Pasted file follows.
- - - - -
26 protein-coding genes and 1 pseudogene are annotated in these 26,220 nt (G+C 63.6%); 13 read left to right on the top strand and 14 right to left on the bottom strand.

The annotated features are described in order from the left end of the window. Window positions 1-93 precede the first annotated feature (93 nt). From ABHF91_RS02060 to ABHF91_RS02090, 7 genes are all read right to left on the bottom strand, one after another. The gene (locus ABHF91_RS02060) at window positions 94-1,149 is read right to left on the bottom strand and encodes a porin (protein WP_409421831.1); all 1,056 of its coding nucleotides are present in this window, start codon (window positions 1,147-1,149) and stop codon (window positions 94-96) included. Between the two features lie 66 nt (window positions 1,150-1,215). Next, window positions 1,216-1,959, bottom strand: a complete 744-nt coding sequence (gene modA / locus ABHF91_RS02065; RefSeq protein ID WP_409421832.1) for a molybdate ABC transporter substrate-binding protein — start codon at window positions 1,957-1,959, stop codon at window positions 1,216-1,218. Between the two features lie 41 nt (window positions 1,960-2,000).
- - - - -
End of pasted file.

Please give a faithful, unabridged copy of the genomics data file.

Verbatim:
26 protein-coding genes and 1 pseudogene are annotated in these 26,220 nt (G+C 63.6%); 13 read left to right on the top strand and 14 right to left on the bottom strand.

The annotated features are described in order from the left end of the window. Window positions 1-93 precede the first annotated feature (93 nt). From ABHF91_RS02060 to ABHF91_RS02090, 7 genes are all read right to left on the bottom strand, one after another. The gene (locus ABHF91_RS02060) at window positions 94-1,149 is read right to left on the bottom strand and encodes a porin (protein WP_409421831.1); all 1,056 of its coding nucleotides are present in this window, start codon (window positions 1,147-1,149) and stop codon (window positions 94-96) included. Between the two features lie 66 nt (window positions 1,150-1,215). Next, window positions 1,216-1,959, bottom strand: a complete 744-nt coding sequence (gene modA / locus ABHF91_RS02065; RefSeq protein ID WP_409421832.1) for a molybdate ABC transporter substrate-binding protein — start codon at window positions 1,957-1,959, stop codon at window positions 1,216-1,218. Between the two features lie 41 nt (window positions 1,960-2,000).